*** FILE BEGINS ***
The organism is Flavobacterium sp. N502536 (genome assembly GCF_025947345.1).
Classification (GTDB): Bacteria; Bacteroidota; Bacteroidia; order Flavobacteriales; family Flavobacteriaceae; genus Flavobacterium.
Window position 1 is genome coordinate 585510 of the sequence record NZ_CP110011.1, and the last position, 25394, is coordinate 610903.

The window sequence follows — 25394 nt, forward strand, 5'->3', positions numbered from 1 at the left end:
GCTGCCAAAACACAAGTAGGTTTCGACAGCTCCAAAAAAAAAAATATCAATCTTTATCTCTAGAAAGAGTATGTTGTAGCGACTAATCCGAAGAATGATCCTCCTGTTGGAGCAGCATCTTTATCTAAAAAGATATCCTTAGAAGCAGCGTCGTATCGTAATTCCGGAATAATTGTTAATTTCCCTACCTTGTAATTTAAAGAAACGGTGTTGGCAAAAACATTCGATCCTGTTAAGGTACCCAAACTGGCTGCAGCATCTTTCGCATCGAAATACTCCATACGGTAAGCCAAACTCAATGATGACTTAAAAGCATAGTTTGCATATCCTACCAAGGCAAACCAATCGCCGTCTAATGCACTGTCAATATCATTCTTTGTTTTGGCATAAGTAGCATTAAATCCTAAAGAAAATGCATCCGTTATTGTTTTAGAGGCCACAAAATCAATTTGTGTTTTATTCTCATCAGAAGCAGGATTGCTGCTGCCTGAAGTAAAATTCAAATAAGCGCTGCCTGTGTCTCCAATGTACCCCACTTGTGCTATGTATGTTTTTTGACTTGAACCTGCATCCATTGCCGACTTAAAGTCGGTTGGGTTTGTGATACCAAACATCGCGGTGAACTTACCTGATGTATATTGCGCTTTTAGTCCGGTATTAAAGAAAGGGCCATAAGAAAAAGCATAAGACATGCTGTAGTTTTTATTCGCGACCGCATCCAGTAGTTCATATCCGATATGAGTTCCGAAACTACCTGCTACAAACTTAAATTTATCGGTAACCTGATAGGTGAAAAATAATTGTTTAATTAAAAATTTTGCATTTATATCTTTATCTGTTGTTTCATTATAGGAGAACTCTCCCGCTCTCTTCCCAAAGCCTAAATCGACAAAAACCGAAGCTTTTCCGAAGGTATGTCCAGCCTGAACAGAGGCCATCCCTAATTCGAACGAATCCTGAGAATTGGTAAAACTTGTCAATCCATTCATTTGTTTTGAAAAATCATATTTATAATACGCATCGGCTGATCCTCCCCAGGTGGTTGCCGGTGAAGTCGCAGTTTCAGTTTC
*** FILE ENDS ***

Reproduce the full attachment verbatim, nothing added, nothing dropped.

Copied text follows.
The organism is Flavobacterium sp. N502536 (genome assembly GCF_025947345.1).
Classification (GTDB): Bacteria; Bacteroidota; Bacteroidia; order Flavobacteriales; family Flavobacteriaceae; genus Flavobacterium.
Window position 1 is genome coordinate 585510 of the sequence record NZ_CP110011.1, and the last position, 25394, is coordinate 610903.

The window sequence follows — 25394 nt, forward strand, 5'->3', positions numbered from 1 at the left end:
GCTGCCAAAACACAAGTAGGTTTCGACAGCTCCAAAAAAAAAAATATCAATCTTTATCTCTAGAAAGAGTATGTTGTAGCGACTAATCCGAAGAATGATCCTCCTGTTGGAGCAGCATCTTTATCTAAAAAGATATCCTTAGAAGCAGCGTCGTATCGTAATTCCGGAATAATTGTTAATTTCCCTACCTTGTAATTTAAAGAAACGGTGTTGGCAAAAACATTCGATCCTGTTAAGGTACCCAAACTGGCTGCAGCATCTTTCGCATCGAAATACTCCATACGGTAAGCCAAACTCAATGATGACTTAAAAGCATAGTTTGCATATCCTACCAAGGCAAACCAATCGCCGTCTAATGCACTGTCAATATCATTCTTTGTTTTGGCATAAGTAGCATTAAATCCTAAAGAAAATGCATCCGTTATTGTTTTAGAGGCCACAAAATCAATTTGTGTTTTATTCTCATCAGAAGCAGGATTGCTGCTGCCTGAAGTAAAATTCAAATAAGCGCTGCCTGTGTCTCCAATGTACCCCACTTGTGCTATGTATGTTTTTTGACTTGAACCTGCATCCATTGCCGACTTAAAGTCGGTTGGGTTTGTGATACCAAACATCGCGGTGAACTTACCTGATGTATATTGCGCTTTTAGTCCGGTATTAAAGAAAGGGCCATAAGAAAAAGCATAAGACATGCTGTAGTTTTTATTCGCGACCGCATCCAGTAGTTCATATCCGATATGAGTTCCGAAACTACCTGCTACAAACTTAAATTTATCGGTAACCTGATAGGTGAAAAATAATTGTTTAATTAAAAATTTTGCATTTATATCTTTATCTGTTGTTTCATTATAGGAGAACTCTCCCGCTCTCTTCCCAAAGCCTAAATCGACAAAAACCGAAGCTTTTCCGAAGGTATGTCCAGCCTGAACAGAGGCCATCCCTAATTCGAACGAATCCTGAGAATTGGTAAAACTTGTCAATCCATTCATTTGTTTTGAAAAATCATATTTATAATACGCATCGGCTGATCCTCCCCAGGTGGTTGCCGGTGAAGTCGCAGTTTCAGTTTC